Neutral

  

Physical Therapy

  

Podiatry

  

*Data derived from a participant-reported questionnaire. Measured by rating expected recovery according to the GROC scale [34]. As measured on a 0–10 visual analog scale where 0 = not helpful and 10 = extremely helpful relative to plantar heel pain. BMI: Body mass index; ePT: Early physical therapy intervention; EQ-5D™: European Quality of Life-Five Dimensions; FAAM: Foot and Ankle Ability Measure; NPRS: Numeric pain rating scale; PHP: Plantar heel pain; uPOD: Usual podiatric care.

Early physical therapy intervention group (ePT)

Individuals in the ePT will be managed by a physical therapist in accordance with the APTA plantar heel pain practice guidelines and recent evidence in support of manual therapy intervention [10, 19, 25, 26]. Treatment provided will be based on identified impairments and may include manual therapy (joint and soft tissue mobilization/thrust manipulation to the lower half of the body), lower leg and plantar foot specific stretching/self-mobilization, foot and lower leg muscle performance training, night splints, taping, over-the-counter orthotics/heel cup/heel cushion, and iontophoresis. The specific intervention will be selected at the discretion of the treating physical therapist, yet will be guided by a manual of procedures that directs intervention priorities and progression based on current best evidence (Tables 2 and 3). The principle investigator will conduct training sessions with each ePT provider to assure comprehension of the items and interventions included in the manual of procedures. Training sessions are estimated to last 1–4 hours per provider and will be conducted in brief sessions with follow-up until each therapist reports comprehension. Participants in the ePT group will be managed by the physical therapist without additional podiatric intervention until the participant achieves a GROC of “quite a bit better” and demonstrates independence in condition management strategies or a plateau in progress demonstrated by GROC or FAAM scores. While participants in the ePT group will be managed primarily by the physical therapist, they are free to return to the podiatrist if they choose.
Table 2

Physical therapist guide for intervention delivered to the early physical therapy intervention group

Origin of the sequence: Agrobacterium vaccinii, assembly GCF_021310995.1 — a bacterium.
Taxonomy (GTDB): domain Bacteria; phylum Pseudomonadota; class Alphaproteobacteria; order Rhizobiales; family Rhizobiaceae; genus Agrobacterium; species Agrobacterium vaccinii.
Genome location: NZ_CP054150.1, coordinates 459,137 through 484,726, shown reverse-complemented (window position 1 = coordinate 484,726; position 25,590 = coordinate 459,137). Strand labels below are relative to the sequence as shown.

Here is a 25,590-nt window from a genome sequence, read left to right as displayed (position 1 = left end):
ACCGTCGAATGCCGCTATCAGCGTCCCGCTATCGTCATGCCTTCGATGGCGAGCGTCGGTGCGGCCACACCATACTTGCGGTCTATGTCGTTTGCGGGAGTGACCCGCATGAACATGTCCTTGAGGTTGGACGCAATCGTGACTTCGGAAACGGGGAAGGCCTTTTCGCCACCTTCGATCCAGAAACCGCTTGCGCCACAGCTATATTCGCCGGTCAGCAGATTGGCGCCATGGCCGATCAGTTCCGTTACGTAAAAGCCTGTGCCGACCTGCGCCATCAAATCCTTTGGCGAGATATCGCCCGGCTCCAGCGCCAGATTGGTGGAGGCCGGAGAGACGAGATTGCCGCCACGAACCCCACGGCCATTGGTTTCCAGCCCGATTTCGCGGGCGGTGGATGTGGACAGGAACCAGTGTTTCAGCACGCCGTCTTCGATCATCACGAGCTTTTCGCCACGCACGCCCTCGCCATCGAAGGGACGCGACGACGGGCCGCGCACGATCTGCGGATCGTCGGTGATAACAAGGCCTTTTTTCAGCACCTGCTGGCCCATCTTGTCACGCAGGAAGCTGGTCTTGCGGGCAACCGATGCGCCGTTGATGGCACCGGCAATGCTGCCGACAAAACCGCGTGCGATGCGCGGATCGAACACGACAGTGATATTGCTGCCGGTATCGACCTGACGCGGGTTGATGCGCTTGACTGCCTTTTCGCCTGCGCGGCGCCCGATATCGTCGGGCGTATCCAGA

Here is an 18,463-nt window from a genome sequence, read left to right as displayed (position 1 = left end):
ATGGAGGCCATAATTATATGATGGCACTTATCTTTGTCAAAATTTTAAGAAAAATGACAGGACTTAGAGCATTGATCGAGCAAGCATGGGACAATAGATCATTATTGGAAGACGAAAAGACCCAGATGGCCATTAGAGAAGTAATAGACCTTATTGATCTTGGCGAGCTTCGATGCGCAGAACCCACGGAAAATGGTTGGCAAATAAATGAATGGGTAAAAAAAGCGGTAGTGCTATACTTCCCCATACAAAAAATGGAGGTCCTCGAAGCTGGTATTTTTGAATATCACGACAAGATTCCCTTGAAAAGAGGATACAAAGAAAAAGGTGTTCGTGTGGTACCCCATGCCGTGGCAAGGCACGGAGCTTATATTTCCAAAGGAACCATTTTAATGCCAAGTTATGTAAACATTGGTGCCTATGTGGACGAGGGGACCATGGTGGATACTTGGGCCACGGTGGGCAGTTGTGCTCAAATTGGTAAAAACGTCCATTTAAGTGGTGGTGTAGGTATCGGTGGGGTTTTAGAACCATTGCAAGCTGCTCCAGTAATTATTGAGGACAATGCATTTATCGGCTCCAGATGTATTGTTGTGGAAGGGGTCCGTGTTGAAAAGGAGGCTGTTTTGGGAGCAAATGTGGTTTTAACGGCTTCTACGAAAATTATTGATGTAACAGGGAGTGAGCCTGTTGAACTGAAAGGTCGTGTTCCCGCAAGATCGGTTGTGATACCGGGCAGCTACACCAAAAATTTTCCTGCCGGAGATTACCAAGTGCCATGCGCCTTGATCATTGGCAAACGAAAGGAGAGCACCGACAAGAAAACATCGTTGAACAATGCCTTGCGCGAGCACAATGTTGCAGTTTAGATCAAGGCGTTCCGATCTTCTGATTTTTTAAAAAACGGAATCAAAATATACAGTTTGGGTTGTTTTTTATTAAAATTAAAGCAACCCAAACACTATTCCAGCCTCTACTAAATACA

Intervention category

Initial tier interventions

Second tier interventions

Exercise

Stretching/mobility: Plantar fascia-specific, ankle dorsiflexion (knee bent and straight), self-lateral heel glide [10, 19]

Stretching/mobility of the posterior thigh [3941], and identified impairments of areas proximal to the lower leg

Muscle performance training of foot and lower leg [12, 4247], in addition to identified impairments of proximal regions [48, 49]

Manual therapy

Impairment based treatment directed at the ankle and foot [10, 25, 26]

Impairment based treatment directed at regions proximal to the ankle and foot including neurodynamic impairments [10, 50, 51]

Modalities

Iontophoresis with dexamethasone in cases with highly irritable and acute symptoms [19]

Tape/Orthotics

If participants do not present with an orthotic and did not receive one from their podiatry visit, the Treatment Direction Test [52] will be used for short-term pain relief and orthotic consideration.

Night splint

If symptoms persist for >6 months and this has not been tried previously [19]

Education

Preliminary information about plantar heel pain including prognosis, home program, and modifiable contributing factors (e.g., footwear, body weight, flexibility, foot loading/weight-bearing)

Brief pain neuroscience if central sensitization or peripheral neuropathic pain mechanisms are identified [53, 54]

Home program

Home program will include less than 5 of Tier 1 or 2 exercises to facilitate adherence [55]

Table 3

Phases and progression of physical therapy treatment

Phase

Goals

Criteria for advancement to next phase

Interventions

Phase I

1. Decrease irritability

1. Mild to moderate pain

1. Address contributing factors (footwear, orthotics, taping, neurodynamic impairments)

2. Educate participant on condition and rehabilitation

2. Dorsiflexion ≥10 degrees (measured in prone with knee extended) [11], or symmetrical dorsiflexion to uninvolved side

2. Participant education

3. Improve dorsiflexion

3. Modalities

4. Stretching/self-mobilization

a. Home Program; <5 exercises [55]

b. Night splint (if symptoms persist for >6 months) [19]

5. Manual therapy

Phase II

1. Further reduction in pain

1. Minimal to no pain

1. Exercise*

2. Single leg heel raise ≥12 repetitions [56], or symmetrical performance to the uninvolved side

2. Manual therapy*

2. Restore muscle performance

3. Gait training

3. Minimize gait deviations

3. Walking items on FAAM ≤ “slight difficulty”

4. Enhance basic function(s)

Phase III

1. Enhance higher level function(s) including sport and recreational activities

Discharge when:

1. Progression of exercise

GROC ≥ “quite a bit better” and participant demonstrates understanding of independent condition management

2. Sport/recreation specific training

2. Education on independent condition management and prevention

2. Prevent recurrence

 

OR

 

Plateau evident in GROC or FAAM scores and participant demonstrates understanding of independent condition management

*Manual therapy during Phase II will address residual impairments from Phase I but Phase II treatment will reflect greater volume of exercise interventions than manual therapy compared to Phase I. FAAM: Foot and Ankle Ability Measure; GROC: Global rating of change scale.

Usual podiatric care group (uPOD)